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#Actualrouncer

Posted 25 July 2013 - 12:21 PM

MAG's EXPAND AND CONTRACT CORTEX SIMPLIFICATION
 
Ok, imagine this, you start off with a small eye, its 32x32 and its either on or off, no greyscale.
 
Then call this a "sheet"  and its nodes reading the sheet in segments, the first nodes are 2x2 sized (so theres 16x16 of them, 2x2 each reading a 32x32 sheet) then in the next level 2x2 again, then it goes to 3x3 twice, then 4x4 twice, then 5x5 twice, then 6x6 twice, (you wind up with about 15 layers) and you keep growing, it means you slowly read more of the input per node but you always output 4x4 every node for 16 different identities, each node detects 16 different things only.   2x2 actually makes 16 different permutations, but you are allowed to grow because it naturally becomes invariant (theoretically) and you always only need 16 different things even for the larger input nodes.  this way youll collapse to a smaller output sheet, and collect larger parts of the screen that were segmented before, but now together.    this is like for id'ing larger parts of the screen.
 
just imagine after youve processed every black box (or node) they make a 4x4 output per node, so say after the first 16x16 nodes on the first level update, they will make a 16*4  (64x64) output sheet, to be processed by the next level.  so if you notice, itll actually grow a bit until the node size increase takes over then itll reduce the output sheet to 1x1 after enough levels.  every node updates the same way, just they read a variable input segment of the previous output sheet, depending on how far up the contraction we are.
 
updating the nodes is very simple.
 
STEP BY STEP
 
1. first pick id (of 16 id's) for the input, only pick exact matches to the internal store of the node, if the node is 2x2 the id's are all 2x2, if there is no id overwrite least used id.
2. then looking at the last frame, link the cell in the old frame to the new frame, if the same cell is on twice add a predict myself one more time to it. u have so many cells for each id, to store context, overwrite the least used cell, always.
3. then make prediction, you do that by taking the output pixel of the 4x4 output segment (the id) and then finding the next 4 cells that follow and light them up. this formulates the output sheet with space and time pressed together.
 
 
and this way, you can feedforward learn, feedforward "poke" and feedback reconstruct all the motion video that went into it, and you can constrain some parts of the sheet, for say forcing motor control onto it.
 
If youd like to feedback (reconstruct its innards), it would be a matter of poking with some kind of fuzzy error allowance (to grab similarities), then feeding back from there, and rolling predictions on the final layer that moved (that didnt just roll to itself)   poke, feed, poke, feed, and thatll cycle out whats inside it, and the more error you add the more itll think everything is the same thing, and could be interesting to watch.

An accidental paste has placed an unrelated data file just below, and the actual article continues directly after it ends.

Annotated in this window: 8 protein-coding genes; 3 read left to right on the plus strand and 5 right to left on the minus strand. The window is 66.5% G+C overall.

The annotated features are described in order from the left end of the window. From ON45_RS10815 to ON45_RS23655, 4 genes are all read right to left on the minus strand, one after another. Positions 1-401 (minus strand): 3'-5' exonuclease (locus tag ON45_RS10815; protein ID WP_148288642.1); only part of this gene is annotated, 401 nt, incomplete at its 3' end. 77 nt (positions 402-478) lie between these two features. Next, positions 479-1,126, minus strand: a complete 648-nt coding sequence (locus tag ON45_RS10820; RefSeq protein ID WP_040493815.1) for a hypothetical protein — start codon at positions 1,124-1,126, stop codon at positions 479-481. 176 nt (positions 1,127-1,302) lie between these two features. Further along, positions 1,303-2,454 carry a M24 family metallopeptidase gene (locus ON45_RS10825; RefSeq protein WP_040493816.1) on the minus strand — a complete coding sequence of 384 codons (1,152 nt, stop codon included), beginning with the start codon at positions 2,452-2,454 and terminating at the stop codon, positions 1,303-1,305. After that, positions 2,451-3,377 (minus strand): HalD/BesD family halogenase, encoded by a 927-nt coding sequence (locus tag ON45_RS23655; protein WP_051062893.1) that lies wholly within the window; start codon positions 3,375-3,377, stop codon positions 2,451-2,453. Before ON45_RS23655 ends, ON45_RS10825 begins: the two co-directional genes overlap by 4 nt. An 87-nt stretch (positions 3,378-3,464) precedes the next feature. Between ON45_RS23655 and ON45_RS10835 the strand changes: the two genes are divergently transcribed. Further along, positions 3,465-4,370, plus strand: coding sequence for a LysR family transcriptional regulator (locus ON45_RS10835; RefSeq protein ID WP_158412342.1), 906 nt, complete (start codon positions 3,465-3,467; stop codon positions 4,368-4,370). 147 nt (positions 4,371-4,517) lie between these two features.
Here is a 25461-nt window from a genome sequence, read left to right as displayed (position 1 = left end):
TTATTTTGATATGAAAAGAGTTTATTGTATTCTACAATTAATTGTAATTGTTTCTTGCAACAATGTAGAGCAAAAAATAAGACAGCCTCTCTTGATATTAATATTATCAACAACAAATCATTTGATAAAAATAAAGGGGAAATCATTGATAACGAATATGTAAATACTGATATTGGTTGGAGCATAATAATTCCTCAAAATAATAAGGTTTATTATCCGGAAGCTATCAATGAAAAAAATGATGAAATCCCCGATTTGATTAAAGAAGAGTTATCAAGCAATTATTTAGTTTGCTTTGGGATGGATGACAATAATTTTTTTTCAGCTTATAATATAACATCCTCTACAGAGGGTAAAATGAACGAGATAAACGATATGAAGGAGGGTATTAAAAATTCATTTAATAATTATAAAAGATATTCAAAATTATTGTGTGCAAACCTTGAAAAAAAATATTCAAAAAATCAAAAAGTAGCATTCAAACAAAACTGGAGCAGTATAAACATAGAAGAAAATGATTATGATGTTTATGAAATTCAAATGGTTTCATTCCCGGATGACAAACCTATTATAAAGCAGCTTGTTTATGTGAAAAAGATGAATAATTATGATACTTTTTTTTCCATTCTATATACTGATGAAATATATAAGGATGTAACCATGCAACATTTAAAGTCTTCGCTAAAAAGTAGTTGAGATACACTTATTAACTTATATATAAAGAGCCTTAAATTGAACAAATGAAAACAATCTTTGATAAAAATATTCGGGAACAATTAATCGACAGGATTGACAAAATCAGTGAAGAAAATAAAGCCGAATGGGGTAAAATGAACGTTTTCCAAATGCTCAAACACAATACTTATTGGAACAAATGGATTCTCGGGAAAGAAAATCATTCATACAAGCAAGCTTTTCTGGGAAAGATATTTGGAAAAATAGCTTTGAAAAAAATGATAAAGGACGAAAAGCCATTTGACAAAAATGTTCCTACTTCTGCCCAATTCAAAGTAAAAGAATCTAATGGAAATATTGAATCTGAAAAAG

its simple, when i get my computer ill do it, hopefully itll run on a couple of gtx 690's. smile.png
 
 
Counting all ids throughout the nodes with 16 nodes per id, it can store about a million id's representing parts and wholes throughout the layers, I wonder if thats enough for everything?

#18rouncer

Posted 25 July 2013 - 12:20 PM

MAG's EXPAND AND CONTRACT CORTEX SIMPLIFICATION
 
Ok, imagine this, you start off with a small eye, its 32x32 and its either on or off, no greyscale.
 
Then call this a "sheet"  and its nodes reading the sheet in segments, the first nodes are 2x2 sized (so theres 16x16 of them, 2x2 each reading a 32x32 sheet) then in the next level 2x2 again, then it goes to 3x3 twice, then 4x4 twice, then 5x5 twice, then 6x6 twice, (you wind up with about 15 layers) and you keep growing, it means you slowly read more of the input per node but you always output 4x4 every node for 16 different identities, each node detects 16 different things only.   2x2 actually makes 16 different permutations, but you are allowed to grow because it naturally becomes invariant (theoretically) and you always only need 16 different things even for the larger input nodes.  this way youll collapse to a smaller output sheet, and collect larger parts of the screen that were segmented before, but now together.    this is like for id'ing larger parts of the screen.
 
just imagine after youve processed every black box (or node) they make a 4x4 output per node, so say after the first 16x16 nodes on the first level update, they will make a 16*4  (64x64) output sheet, to be processed by the next level.  so if you notice, itll actually grow a bit until the node size increase takes over then itll reduce the output sheet to 1x1 after enough levels.  every node updates the same way, just they read a variable input segment of the previous output sheet, depending on how far up the contraction we are.